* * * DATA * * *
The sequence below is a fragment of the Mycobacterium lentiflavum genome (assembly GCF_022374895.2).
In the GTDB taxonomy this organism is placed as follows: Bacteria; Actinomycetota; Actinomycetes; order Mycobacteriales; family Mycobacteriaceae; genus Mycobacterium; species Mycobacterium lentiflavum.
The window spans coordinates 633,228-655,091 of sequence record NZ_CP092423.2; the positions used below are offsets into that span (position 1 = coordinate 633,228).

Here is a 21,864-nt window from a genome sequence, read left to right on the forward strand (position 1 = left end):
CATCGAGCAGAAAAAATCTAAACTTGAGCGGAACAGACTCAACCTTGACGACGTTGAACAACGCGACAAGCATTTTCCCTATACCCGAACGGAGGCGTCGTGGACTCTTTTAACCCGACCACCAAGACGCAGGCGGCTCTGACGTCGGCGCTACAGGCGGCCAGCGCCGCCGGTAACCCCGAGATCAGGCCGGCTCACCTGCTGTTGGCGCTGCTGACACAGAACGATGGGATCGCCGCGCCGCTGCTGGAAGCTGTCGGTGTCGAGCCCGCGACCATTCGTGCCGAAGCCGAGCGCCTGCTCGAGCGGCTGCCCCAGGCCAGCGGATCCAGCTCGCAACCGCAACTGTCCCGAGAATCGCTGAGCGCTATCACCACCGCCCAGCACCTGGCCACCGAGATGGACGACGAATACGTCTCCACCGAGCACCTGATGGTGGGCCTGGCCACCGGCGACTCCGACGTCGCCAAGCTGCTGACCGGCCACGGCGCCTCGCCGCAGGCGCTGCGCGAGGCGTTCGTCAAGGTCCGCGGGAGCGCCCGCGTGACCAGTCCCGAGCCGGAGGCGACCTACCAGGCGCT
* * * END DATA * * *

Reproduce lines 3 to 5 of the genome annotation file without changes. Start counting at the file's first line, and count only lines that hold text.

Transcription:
The window spans coordinates 633,228-655,091 of sequence record NZ_CP092423.2; the positions used below are offsets into that span (position 1 = coordinate 633,228).

Here is a 21,864-nt window from a genome sequence, read left to right on the forward strand (position 1 = left end):
CATCGAGCAGAAAAAATCTAAACTTGAGCGGAACAGACTCAACCTTGACGACGTTGAACAACGCGACAAGCATTTTCCCTATACCCGAACGGAGGCGTCGTGGACTCTTTTAACCCGACCACCAAGACGCAGGCGGCTCTGACGTCGGCGCTACAGGCGGCCAGCGCCGCCGGTAACCCCGAGATCAGGCCGGCTCACCTGCTGTTGGCGCTGCTGACACAGAACGATGGGATCGCCGCGCCGCTGCTGGAAGCTGTCGGTGTCGAGCCCGCGACCATTCGTGCCGAAGCCGAGCGCCTGCTCGAGCGGCTGCCCCAGGCCAGCGGATCCAGCTCGCAACCGCAACTGTCCCGAGAATCGCTGAGCGCTATCACCACCGCCCAGCACCTGGCCACCGAGATGGACGACGAATACGTCTCCACCGAGCACCTGATGGTGGGCCTGGCCACCGGCGACTCCGACGTCGCCAAGCTGCTGACCGGCCACGGCGCCTCGCCGCAGGCGCTGCGCGAGGCGTTCGTCAAGGTCCGCGGGAGCGCCCGCGTGACCAGTCCCGAGCCGGAGGCGACCTACCAGGCGCT